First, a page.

Bacteriophage Qβ

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Bacteriophage Qβ
Bacteriophage Qβ attached to sex pilus of E. coli.jpg
Virus classification
Group: Group IV ((+)ssRNA)
Family: Leviviridae
Genus: Allolevivirus
Species: Bacteriophage Qβ

Bacteriophage Qβ is an icosahedral virus with a diameter of 25 nm. Its host is Escherichia coli. Qβ enters its host cell after binding to the side of the F pilus.[1]

Genetics[edit]

The genome of Qβ is 4215 nucleotides long. The genome has three open reading frames and encodes four proteins: A1, A2, CP and qβ replicase. The genome is highly structured, which regulates gene expression and protects the genome from host RNases.[1]

Protein A2[edit]

A2 is called the maturation protein due to its lysis activity. One copy of A2 is present per virion. The mechanism of lysis is similar to that of penicillin; A2 inhibits the formation of peptidoglycan by inhibiting the enzyme UDP-N-acetylglucosamine 1-carboxyvinyltransferase (MurA), which catalyzes the first committed step of peptidoglycan synthesis.

A2 also functions in host cell recognition and cell entry. When A2 binds to the sex pilus of the bacterium, A2 cleaves and forms a pore into the host.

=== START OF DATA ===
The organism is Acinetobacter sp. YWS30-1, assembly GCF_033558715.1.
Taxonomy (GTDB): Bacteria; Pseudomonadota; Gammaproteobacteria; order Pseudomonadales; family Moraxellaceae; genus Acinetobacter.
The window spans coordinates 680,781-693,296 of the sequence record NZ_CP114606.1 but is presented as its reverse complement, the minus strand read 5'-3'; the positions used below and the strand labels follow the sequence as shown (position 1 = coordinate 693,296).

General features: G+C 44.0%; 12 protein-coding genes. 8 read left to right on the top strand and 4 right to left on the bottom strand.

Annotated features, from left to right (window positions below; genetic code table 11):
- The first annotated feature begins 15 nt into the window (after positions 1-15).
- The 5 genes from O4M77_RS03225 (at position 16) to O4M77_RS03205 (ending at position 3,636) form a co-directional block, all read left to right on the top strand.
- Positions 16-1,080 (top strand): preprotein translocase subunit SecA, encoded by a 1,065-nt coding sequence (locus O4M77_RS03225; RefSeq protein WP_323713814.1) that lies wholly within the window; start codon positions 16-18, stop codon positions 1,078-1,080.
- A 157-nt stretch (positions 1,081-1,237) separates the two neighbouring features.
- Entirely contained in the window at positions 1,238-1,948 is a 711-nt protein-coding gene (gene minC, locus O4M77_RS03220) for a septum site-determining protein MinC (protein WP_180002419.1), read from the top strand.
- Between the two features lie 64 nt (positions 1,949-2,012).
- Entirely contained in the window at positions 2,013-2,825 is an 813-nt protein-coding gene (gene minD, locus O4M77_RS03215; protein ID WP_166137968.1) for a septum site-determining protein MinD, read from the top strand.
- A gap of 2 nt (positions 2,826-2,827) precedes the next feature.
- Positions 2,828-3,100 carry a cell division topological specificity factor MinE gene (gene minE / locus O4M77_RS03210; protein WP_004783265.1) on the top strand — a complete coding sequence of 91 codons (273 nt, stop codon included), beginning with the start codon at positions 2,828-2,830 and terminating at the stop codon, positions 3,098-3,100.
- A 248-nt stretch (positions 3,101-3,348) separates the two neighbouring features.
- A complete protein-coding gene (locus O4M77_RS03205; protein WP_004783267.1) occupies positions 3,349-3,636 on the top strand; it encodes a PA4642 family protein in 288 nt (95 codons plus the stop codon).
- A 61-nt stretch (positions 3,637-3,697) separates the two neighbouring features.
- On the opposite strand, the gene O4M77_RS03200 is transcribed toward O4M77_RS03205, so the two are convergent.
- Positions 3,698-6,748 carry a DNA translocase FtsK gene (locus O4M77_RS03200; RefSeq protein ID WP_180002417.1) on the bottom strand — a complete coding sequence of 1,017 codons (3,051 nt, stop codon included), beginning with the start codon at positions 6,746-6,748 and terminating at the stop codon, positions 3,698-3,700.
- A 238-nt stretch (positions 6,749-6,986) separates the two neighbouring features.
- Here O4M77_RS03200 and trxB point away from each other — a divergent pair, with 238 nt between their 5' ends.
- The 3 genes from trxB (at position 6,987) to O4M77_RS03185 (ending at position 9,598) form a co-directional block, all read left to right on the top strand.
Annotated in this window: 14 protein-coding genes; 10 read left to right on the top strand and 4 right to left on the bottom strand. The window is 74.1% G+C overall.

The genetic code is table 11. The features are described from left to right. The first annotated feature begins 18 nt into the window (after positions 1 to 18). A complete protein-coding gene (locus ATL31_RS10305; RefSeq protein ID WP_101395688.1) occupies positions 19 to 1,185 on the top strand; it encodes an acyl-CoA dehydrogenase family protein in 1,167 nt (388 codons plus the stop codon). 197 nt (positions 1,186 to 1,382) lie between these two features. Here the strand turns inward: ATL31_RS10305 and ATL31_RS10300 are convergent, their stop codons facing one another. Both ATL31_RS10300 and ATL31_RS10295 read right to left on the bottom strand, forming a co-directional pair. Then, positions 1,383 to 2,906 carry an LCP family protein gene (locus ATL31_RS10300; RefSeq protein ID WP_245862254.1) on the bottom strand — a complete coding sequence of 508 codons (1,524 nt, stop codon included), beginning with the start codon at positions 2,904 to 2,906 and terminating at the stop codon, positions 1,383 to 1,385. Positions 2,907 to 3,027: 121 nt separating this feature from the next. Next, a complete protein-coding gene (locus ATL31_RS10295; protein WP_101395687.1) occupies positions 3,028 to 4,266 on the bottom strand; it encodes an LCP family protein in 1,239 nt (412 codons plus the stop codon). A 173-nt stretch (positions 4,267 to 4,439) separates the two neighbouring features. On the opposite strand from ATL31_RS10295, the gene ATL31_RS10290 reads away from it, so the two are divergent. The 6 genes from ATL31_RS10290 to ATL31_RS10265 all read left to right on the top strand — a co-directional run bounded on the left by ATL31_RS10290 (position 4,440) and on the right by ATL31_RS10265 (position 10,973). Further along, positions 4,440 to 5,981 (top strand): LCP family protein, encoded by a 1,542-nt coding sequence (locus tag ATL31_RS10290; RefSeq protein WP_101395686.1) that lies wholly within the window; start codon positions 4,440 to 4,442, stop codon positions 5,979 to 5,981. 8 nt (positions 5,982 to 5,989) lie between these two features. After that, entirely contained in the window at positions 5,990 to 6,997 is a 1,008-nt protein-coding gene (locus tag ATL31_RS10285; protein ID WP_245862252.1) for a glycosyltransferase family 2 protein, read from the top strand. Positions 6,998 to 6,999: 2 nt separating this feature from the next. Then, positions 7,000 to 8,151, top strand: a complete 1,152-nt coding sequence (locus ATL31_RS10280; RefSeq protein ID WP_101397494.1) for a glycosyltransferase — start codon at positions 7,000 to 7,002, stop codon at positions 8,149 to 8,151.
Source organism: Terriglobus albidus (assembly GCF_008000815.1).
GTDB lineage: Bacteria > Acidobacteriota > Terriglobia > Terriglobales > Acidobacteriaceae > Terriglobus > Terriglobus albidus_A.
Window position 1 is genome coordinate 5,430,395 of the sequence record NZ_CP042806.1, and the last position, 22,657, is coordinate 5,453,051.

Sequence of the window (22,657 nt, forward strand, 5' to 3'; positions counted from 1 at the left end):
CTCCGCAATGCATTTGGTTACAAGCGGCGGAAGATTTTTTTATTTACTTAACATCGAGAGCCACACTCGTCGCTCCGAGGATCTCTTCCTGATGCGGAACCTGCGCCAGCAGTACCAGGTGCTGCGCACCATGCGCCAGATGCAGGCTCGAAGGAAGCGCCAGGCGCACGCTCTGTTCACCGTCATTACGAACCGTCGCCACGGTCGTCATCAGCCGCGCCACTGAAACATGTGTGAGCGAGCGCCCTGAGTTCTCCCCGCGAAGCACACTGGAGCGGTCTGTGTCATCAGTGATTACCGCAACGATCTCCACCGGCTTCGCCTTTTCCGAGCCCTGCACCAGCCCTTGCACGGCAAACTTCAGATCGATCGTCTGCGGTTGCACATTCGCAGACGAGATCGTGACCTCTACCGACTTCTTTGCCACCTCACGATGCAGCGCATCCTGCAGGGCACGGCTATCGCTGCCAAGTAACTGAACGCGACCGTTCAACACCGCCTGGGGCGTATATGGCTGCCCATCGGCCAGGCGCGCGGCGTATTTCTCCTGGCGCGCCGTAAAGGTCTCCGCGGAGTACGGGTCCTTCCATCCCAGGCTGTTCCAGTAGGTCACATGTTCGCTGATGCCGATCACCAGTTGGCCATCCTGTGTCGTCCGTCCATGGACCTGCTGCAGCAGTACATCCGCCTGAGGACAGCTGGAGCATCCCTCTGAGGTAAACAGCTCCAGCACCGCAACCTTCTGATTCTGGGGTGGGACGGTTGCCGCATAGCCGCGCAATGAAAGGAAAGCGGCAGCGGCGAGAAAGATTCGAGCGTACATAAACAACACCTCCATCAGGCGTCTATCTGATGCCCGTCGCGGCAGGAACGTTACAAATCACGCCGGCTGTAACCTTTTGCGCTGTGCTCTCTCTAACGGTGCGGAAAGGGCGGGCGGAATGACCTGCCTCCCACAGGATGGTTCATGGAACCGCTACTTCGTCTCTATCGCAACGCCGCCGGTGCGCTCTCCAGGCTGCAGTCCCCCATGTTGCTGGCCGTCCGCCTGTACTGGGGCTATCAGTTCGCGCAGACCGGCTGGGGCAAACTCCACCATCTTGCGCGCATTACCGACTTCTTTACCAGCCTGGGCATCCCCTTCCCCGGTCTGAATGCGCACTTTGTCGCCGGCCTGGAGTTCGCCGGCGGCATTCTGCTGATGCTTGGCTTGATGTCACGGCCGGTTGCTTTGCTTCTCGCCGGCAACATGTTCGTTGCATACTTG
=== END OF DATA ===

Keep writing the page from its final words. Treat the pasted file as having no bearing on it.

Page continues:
RNA Polymerase[edit]

The RNA polymerase that replicates both the plus and minus RNA strands is a complex of four proteins: the beta subunit (replicase) is encoded by the phage, while the other three subunits are encoded by the bacterial genome: alpha subunit (ribosomal protein S1), gamma subunit (EF-Tu), and delta subunit (EF-Ts).[2]

Experiments[edit]

Main article: Spiegelman's monster

RNA from Bacteriophage Qβ was used by Sol Spiegelman in experiments that favored faster replication, and thus shorter strands of RNA. He ended up with Spiegelman's Monster, an RNA chain of only 218 nucleotides that is also self-replicating.

References[edit]

  1. ^ a b Kashiwagi A, Yomo T (August 2011). "Ongoing phenotypic and genomic changes in experimental coevolution of RNA bacteriophage Qβ and Escherichia coli". PLoS Genetics. 7 (8): e1002188. doi:10.1371/journal.pgen.1002188. PMC 3150450Freely accessible. PMID 21829387. 
  2. ^ van Duin, J.; Tsareva, N. (2006). "Single-stranded RNA phages. Chapter 15". In Calendar, R. L. The Bacteriophages (Second ed.). Oxford University Press. pp. 175–196. ISBN 0195148509.